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Daimler AG  (DMLRY) shares traded lower Thursday, pulling European auto stocks firmly into the red, after the luxury carmaker told investors that tighter emissions stands would clip profits for at least the next two years.

In a presentation for its annual capital markets day in London, Daimler said costs linked to the tougher EU targets on CO2 emissions from passenger cars, which will be phased-in from next year, will add an extra €1 billion in expenditures as the group shifts focus to hybrid and electric vehicles.

"We are positioning the company for the transformation with a clear strategy for the future. The expenditure needed to achieve the CO2 targets require comprehensive measures to increase efficiency in all areas of our company. This also includes streamlining our processes and structures," said Daimler chairman Ola Källenius.

"This will have a negative impact on our earnings in 2020 and 2021. To remain successful in the future, we must therefore act now and significantly increase our financial strength," he added.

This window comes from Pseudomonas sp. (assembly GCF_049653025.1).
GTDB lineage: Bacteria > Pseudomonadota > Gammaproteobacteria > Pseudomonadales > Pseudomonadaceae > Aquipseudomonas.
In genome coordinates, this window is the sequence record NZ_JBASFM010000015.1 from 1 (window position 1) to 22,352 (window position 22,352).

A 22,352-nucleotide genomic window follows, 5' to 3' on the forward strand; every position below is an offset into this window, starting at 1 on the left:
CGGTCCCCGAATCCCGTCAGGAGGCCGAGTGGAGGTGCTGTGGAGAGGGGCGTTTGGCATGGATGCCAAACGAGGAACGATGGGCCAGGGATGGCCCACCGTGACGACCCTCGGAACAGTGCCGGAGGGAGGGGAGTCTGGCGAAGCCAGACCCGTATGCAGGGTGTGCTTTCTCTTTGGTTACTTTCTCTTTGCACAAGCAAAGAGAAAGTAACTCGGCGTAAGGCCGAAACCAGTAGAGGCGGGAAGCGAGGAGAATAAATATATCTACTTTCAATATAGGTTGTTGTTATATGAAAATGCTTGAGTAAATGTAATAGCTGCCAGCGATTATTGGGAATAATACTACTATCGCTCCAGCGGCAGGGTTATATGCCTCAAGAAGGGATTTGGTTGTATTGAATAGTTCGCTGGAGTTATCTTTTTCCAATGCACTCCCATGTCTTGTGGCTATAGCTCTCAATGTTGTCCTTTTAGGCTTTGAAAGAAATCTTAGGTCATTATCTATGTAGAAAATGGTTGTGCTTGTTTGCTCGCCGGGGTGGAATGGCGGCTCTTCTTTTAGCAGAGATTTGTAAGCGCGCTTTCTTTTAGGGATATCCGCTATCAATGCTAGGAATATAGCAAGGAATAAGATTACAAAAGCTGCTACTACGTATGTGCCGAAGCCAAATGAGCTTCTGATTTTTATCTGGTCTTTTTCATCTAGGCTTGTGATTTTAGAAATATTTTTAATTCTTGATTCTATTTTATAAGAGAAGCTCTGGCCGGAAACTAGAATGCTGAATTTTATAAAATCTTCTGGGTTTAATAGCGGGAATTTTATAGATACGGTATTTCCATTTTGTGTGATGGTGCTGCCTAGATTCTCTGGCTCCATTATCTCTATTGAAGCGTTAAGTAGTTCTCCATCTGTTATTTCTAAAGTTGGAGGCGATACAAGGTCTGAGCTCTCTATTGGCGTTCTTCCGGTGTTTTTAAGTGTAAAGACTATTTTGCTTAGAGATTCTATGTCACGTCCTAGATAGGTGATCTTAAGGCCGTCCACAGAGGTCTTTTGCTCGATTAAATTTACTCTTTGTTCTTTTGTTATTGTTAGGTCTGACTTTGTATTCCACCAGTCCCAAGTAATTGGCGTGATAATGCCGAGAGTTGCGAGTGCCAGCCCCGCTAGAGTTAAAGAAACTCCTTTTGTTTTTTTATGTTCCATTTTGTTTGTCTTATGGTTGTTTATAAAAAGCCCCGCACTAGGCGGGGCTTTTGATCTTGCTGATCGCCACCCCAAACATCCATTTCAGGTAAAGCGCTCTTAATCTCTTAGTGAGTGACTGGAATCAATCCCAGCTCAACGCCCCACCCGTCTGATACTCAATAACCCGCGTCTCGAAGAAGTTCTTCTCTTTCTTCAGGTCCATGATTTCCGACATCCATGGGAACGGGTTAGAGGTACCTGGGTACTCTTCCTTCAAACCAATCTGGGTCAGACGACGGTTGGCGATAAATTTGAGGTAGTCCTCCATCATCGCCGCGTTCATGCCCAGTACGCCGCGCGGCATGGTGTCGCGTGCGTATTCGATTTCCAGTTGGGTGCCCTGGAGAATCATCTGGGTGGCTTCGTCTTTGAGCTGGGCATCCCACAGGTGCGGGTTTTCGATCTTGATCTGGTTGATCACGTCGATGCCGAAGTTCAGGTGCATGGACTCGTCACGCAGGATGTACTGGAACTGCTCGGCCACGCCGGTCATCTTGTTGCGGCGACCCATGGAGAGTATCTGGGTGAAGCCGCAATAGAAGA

Daimler shares were marked 3.3% lower in early Thursday trading in Frankfurt to change hands at €51.78 each, while domestic rivals BMW AG (BMWYY) and Volkswagen AG (VLKAY) fell 1% each. 

European auto stocks were also pressured by today's deadline for President Donald Trump to either apply tariffs of 25% to regional imports into the United States or postpone that decision for another six months. Trump told reporters in Washington yesterday he's make an announcement "soon". 

European carmakers had been under pressure from comments made during Trump's State of the Union Speech to Congress earlier this year, when he urged lawmakers to pass the United States Reciprocal Trade Act, "so that if another country places an unfair tariff on an American product, we can charge them the exact same tariff on the exact same product that they sell to us."

The EU exported around 1.155 million cars to the U.S. market last year, according to the European Automobile Manufacturing Association, with total value of just over €37.3 billion ($41.8 billion).

The U.S, in contrast, moved only 267,653 cars in the other direction, a value of just €5.5 billion but still nearly 20% of the sector's entire international export base.

Cars imported into the United States from countries that don't have existing pacts with Washington are subject to a 12.5% levy, while pickup trucks are subject to a 25% tariff.

That said, some of the largest production facilities of Europe's biggest carmarkers are located in the United States, with plants in Vance, Al. and Spartanburg, S.C. and Chattanooga, Tn., that assemble around a third of the German cars sold domestically.